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WHEN one considers the immense diversity of the pursuits in which women now engage, it is obvious that very few women can have much idea how the ' other half ' of the sex lives. This afternoon's talk is the first of a series in which representative women from various professions and occupations will describe their day's work, and to start the series, Miss Margaret Bondfield . (who was Parliamentary Secretary to the Minister of Labour in Mr. Ramsay MacDonald 's Government of 1924), will . describe a Parliamentary day.

Sung by ROGER CLAYSON (Tenor)
DIE BOSE FARBE (The Hated Colour). He hates the colour that once he loved, for it stands now for jealousy and cruelty. He will sit at the beloved's door in storm and snow and sing his farewell. If ho could but touch her hand before he goes !
Trockne Blumen (Withered Flowers). The flowers she gave him shall wither on his grave. His tears water them, but cannot restore their freshness. Yet if she should stand by his grave and say : ' His love was true,' then he would wish the flowers to spring to life again, to give her his greeting.
Der Muller und der Bach (The Miller and the Brook). He talks to the brook, telling it of the sorrow of a true love rejected. The brook replies cheeringly, but he cannot be consoled. What peace is there for him now ? Only that which the friendly brook can give oblivion beneath its singing waters.
Des Baches
Wiegenlied (The Brook's Cradle Song).
Such rest the poor miller seeks and finds. The kindly brook sings his lullaby. ,

ONE reassuring feature about the recent growth of talking films and musical accompaniments delivered intact from producer to exhibitor is that the importance of earefullychosen music as an ally to a film or a play is being more than ever stressed. The musical side of the ' flesh-and-blood ' theatre is, however, at present in a very healthy state, and Mr. Toye seldom fails to find some theatre music of real merit to discuss in his fortnightly talks.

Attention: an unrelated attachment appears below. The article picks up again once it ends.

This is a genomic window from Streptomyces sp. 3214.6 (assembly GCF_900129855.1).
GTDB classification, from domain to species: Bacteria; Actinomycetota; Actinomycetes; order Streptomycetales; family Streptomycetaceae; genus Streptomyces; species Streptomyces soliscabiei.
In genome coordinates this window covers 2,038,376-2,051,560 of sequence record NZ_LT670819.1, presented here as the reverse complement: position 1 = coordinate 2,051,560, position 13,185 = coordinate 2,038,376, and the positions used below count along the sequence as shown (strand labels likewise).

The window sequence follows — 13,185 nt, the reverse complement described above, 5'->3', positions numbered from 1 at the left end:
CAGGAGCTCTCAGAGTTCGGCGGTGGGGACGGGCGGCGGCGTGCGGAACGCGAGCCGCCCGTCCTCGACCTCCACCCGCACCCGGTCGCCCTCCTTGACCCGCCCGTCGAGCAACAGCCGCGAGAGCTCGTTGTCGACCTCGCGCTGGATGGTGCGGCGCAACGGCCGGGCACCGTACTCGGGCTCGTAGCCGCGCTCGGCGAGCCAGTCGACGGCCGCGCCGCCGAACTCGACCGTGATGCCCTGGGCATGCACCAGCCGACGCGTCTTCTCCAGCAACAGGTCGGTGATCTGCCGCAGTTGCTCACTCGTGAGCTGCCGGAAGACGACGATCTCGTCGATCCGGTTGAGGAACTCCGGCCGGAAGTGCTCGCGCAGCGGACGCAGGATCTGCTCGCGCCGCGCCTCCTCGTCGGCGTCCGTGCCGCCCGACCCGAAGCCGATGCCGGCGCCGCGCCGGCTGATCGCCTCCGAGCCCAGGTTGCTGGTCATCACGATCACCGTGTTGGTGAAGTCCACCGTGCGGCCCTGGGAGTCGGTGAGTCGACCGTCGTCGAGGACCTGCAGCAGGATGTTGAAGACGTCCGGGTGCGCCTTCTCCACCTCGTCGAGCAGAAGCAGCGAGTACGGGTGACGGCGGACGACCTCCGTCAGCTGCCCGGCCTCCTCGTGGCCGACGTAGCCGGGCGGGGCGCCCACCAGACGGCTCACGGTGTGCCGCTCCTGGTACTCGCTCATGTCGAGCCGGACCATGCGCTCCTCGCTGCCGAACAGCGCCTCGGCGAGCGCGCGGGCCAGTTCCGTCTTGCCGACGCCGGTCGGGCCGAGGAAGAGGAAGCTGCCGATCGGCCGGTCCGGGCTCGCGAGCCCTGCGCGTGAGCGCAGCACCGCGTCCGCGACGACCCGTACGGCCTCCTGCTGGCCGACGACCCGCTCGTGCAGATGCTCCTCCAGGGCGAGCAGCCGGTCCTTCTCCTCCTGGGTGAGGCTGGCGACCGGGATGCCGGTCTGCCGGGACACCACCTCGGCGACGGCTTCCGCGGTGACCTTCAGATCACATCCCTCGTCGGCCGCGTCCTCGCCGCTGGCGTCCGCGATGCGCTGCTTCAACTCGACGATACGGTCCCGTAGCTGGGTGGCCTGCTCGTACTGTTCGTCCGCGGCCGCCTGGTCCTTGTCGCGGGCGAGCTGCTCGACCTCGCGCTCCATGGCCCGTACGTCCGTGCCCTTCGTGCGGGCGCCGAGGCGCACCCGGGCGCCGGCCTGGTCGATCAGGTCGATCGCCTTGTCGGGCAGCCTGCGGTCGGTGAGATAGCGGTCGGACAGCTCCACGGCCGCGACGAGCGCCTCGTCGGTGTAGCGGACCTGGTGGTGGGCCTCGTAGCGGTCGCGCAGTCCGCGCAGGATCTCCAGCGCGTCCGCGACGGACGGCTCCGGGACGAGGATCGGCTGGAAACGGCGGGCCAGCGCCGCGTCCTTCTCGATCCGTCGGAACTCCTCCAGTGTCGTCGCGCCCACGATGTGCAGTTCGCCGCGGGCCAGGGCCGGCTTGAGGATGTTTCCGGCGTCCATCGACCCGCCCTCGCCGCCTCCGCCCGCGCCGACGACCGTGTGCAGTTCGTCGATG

LIVING, as we do, in a society almost completely industrialized, it is hard for any but. the professional historian to recreate for himself the very different Britain of the eve of the Industrial Revolution. In this new series of talks Mr. G. D. H. Cole, the economic historian and biographer of Cobbett, will describe how modern Britain came to be and out of what elements our present civilization was made. Basing his series largely on the evidence of contemporary writers (such representative figures as Burke, Cobbett, and Paine), he will start this evening by describing the England of that father of journalism, Daniel Defoe. This England was, as he will show, already to some extent a thriving industrial and commercial country, the Bank of England and the East India Company were flourishing, and London was actually larger, in proportion to the total population, than it is today.

FOR the fifth time Sir
Harry Lauder comes to the microphone to let the world of listeners share in all the joys of his humour and his pathos that have so often delighted his audiences in both hemispheres. He is, par excellence, the artist who needs no introduction and no programme. Everybody knows him, and knows that all hi songs are good. It is enough to announce quite simply that Sir Hairy Lauder will be on the air tonight.

Cast :
Harlequin and Co., like all the younger immortals, readily adapt themselves to a new environment.
In the United States, their familiar, but rather noticeable costumes discarded in deference to trans-Atlantic civilization, and sponsored by two well-known American dramatists, they pursue their inconclusive love affairs, with only the slightest change of style.

5XX Daventry

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About this data

This data is drawn from the Radio Times magazine between 1923 and 2009. It shows what was scheduled to be broadcast, meaning it was subject to change and may not be accurate. More